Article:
Friday, April 23, 2010

Fulminating

Well, it's a nice long word and sounds better than "I am fed up". Readers of this blog will guess what I am fulminating about: the fact that there are still two weeks of this unbelievably (I really would not believe it if I was not living through it) trite, boring and superficial election campaign.

Instead of the second Leaders' Debate that has sent even more people into a catatonic trance we could have had the election yesterday (well, it was Thursday, after all). There will be nothing new or interesting said by any candidate from any party, big or small, between now and May 6. There will certainly be nothing said by any of the main three parties that could even begin to change anybody's mind about the way they intend to vote. They have nothing to say and neither do their acolytes in the media or the blogosphere.

This morning brought me the leaflet of my local UKIP candidate who informed me that it is the only party to vote for because Brussels now decides on our train timetables (a statement that falls considerably short of the truth) and the world has gone mad, which may well be true but remains irrelevant to my voting intentions.

That is, however, of little importance, compared to the idiocy that is being spouted by the various geeks and so-called analysts. I do not think I have lived through an election that has been so little discussed outside the circle of politicians and their hangers-on. In all this time I have overheard just one discussion about what is happening and a few people, knowing that I, too, am a kind of a political geek, have made polite comments to me. Most of those comments seem to have consisted of the fact that they are bored by the whole thing or, as one young lady put it, supremely unenthused.

The more people switch off the process, the more hysterical the media, old and new, gets. According to some, yesterday's uninteresting and unilluminating debate was the most important political event of modern history. There seems to be some division of opinion about who came out best, in itself a sign that there is not a great deal to choose between the three.

Interestingly, the Conservatives, having spent the last few years trying to lassoo the Guardianista vote, are repeating their manoeuvre of last June's European elections that turned out to be completely unsuccessful. It has dawned on them again that there is a large eurosceptic vote out there, which may not go their way. They must try to capture it and, undoubtedly, they will be using Daniel Hannan MEP in their attempts to do so.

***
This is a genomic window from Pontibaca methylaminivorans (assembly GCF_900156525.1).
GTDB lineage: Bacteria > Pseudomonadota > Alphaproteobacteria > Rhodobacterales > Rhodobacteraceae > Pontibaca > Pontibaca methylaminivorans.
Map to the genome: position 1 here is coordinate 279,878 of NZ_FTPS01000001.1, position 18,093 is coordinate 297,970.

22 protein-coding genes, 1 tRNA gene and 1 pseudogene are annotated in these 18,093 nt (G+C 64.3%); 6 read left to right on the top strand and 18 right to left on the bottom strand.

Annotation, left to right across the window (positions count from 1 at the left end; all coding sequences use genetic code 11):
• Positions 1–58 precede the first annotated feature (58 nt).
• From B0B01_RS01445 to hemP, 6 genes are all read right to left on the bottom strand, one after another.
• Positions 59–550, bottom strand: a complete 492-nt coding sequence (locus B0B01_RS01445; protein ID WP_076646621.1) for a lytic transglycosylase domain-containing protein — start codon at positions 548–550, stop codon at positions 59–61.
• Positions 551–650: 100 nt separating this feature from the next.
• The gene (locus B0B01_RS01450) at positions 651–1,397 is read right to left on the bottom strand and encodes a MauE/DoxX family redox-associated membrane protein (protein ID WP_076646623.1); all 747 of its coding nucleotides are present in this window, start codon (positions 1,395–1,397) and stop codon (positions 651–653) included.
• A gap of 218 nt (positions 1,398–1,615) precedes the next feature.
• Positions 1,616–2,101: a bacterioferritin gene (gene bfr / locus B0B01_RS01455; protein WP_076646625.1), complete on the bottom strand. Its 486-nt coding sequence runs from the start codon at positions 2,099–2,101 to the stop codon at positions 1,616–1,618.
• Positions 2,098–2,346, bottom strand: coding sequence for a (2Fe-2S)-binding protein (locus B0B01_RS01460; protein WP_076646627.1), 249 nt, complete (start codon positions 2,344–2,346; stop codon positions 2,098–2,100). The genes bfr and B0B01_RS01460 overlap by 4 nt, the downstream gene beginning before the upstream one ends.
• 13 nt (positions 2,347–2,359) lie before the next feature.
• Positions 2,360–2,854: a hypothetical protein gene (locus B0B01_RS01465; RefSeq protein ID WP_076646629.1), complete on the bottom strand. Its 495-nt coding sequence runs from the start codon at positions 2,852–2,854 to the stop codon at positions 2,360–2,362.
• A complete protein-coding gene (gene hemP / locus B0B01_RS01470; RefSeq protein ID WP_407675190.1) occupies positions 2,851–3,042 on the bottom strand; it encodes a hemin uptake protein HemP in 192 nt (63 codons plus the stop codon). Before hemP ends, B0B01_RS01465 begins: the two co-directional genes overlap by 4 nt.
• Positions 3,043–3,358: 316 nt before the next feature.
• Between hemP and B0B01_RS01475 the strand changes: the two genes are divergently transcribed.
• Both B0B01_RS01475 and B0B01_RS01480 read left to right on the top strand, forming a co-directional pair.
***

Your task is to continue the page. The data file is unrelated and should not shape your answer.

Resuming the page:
At present, their great tactic is to inform us all that in Brussels they are salivating at the thought of Nick Clegg winning as he is one of "them". The truth is, of course, that in Brussels they do not care who will win as nothing much will change.

Ah but David Cameron, as Tim Montgomerie informed us yesterday [scroll down to 8.14 pm], "is the only Eurosceptic in this debate". The other two are defending the EU. And Mr Cameron is saying what? Well, apparently, we want to be in Europe but not run by Europe. That is Eurosceptic? Mr Montgomerie, who was once a star member of Better Off Out, is easily pleased.
I do not think this will work. It didn't last June and it will not now, despite the dynamic of a general election being different from that of the European one. There will be some people who are so anxious to get rid of Brown and his dysfunctional government that they will hold their noses, grit their teeth and put a cross against the Conservative candidate's name. But I do not think that will apply to people who are even half-way knowledgeable about the EU and Britain's membership in it (an ever larger group of people). They are not likely to be taken in by the Boy-King's indignation about Labour and the Lib-Dims depriving the people of Britain of the possibility of voting about the Constitutional Lisbon Treaty.

So do I really care who wins on May 6. My American friend keep asking me that and the answer has to be not really as it will make precious little difference. A hung Parliament sounds like a good idea because the thought of Ministers having to negotiate in order to legislate and MPs actually doing some work and reading those Bills they usually nod through is an appealing thought. Some people say that a hanged Parliament is an even more appealing thought but I couldn't possibly comment.

The worst possible scenario would be the Conservatives losing because of votes going to the Lib-Dims. That may sound like a good plan to people who hate the Boy-King and all that he stands for but a little thought would make it clear that if the Lib-Dims do well, the chances of a new Conservative Party that actually deserves its name arising from the blood-bath that will follow a defeat, will be slim. The Cameroonies will declare triumphantly that the party lost because the project had not gone far enough and the party will not be able to respond. Cameron might even survive.

A Conservative defeat with no clear majority going to anybody because of votes going to UKIP (despite the silliness of some of their candidates) would produce a better result in the long run. In the short run, of course, none of it matters. Only two more weeks to go and I can spend that time concentrating on real politics.

10 comments:

  1. But you do care, as shown by the title of your blog. Raedwald has a good post on freedoms, this St George's day, showing them slowly slipping away.

    eg: I'm free to visit my family as long as fully State licensed adults, parents or guardians are present if there are any children under 16 there. I'm allowed to put State-approved specially purchased food out for the birds, but not food scraps or bread crumbs from my own kitchen.